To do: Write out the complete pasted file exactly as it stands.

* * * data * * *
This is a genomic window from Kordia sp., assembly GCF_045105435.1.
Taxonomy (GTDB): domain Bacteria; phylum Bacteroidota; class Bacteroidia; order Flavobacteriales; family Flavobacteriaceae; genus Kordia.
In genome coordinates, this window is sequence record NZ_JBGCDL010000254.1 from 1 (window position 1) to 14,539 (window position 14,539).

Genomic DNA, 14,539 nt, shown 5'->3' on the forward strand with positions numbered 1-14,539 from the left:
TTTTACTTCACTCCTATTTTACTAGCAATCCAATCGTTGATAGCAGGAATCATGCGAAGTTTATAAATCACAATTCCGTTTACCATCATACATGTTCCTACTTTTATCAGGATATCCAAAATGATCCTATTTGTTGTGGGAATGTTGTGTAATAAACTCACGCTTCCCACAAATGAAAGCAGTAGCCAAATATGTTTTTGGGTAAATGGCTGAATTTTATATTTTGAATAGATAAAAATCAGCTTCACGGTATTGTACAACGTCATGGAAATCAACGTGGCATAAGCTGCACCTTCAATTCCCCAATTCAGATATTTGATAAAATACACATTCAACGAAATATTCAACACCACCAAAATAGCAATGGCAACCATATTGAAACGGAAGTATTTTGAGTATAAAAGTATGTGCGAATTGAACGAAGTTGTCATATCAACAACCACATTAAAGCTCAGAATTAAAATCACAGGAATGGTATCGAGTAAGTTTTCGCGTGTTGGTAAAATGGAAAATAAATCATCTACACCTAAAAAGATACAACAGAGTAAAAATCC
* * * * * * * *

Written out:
This is a genomic window from Kordia sp., assembly GCF_045105435.1.
Taxonomy (GTDB): domain Bacteria; phylum Bacteroidota; class Bacteroidia; order Flavobacteriales; family Flavobacteriaceae; genus Kordia.
In genome coordinates, this window is sequence record NZ_JBGCDL010000254.1 from 1 (window position 1) to 14,539 (window position 14,539).

Genomic DNA, 14,539 nt, shown 5'->3' on the forward strand with positions numbered 1-14,539 from the left:
TTTTACTTCACTCCTATTTTACTAGCAATCCAATCGTTGATAGCAGGAATCATGCGAAGTTTATAAATCACAATTCCGTTTACCATCATACATGTTCCTACTTTTATCAGGATATCCAAAATGATCCTATTTGTTGTGGGAATGTTGTGTAATAAACTCACGCTTCCCACAAATGAAAGCAGTAGCCAAATATGTTTTTGGGTAAATGGCTGAATTTTATATTTTGAATAGATAAAAATCAGCTTCACGGTATTGTACAACGTCATGGAAATCAACGTGGCATAAGCTGCACCTTCAATTCCCCAATTCAGATATTTGATAAAATACACATTCAACGAAATATTCAACACCACCAAAATAGCAATGGCAACCATATTGAAACGGAAGTATTTTGAGTATAAAAGTATGTGCGAATTGAACGAAGTTGTCATATCAACAACCACATTAAAGCTCAGAATTAAAATCACAGGAATGGTATCGAGTAAGTTTTCGCGTGTTGGTAAAATGGAAAATAAATCATCTACACCTAAAAAGATACAACAGAGTAAAAATCC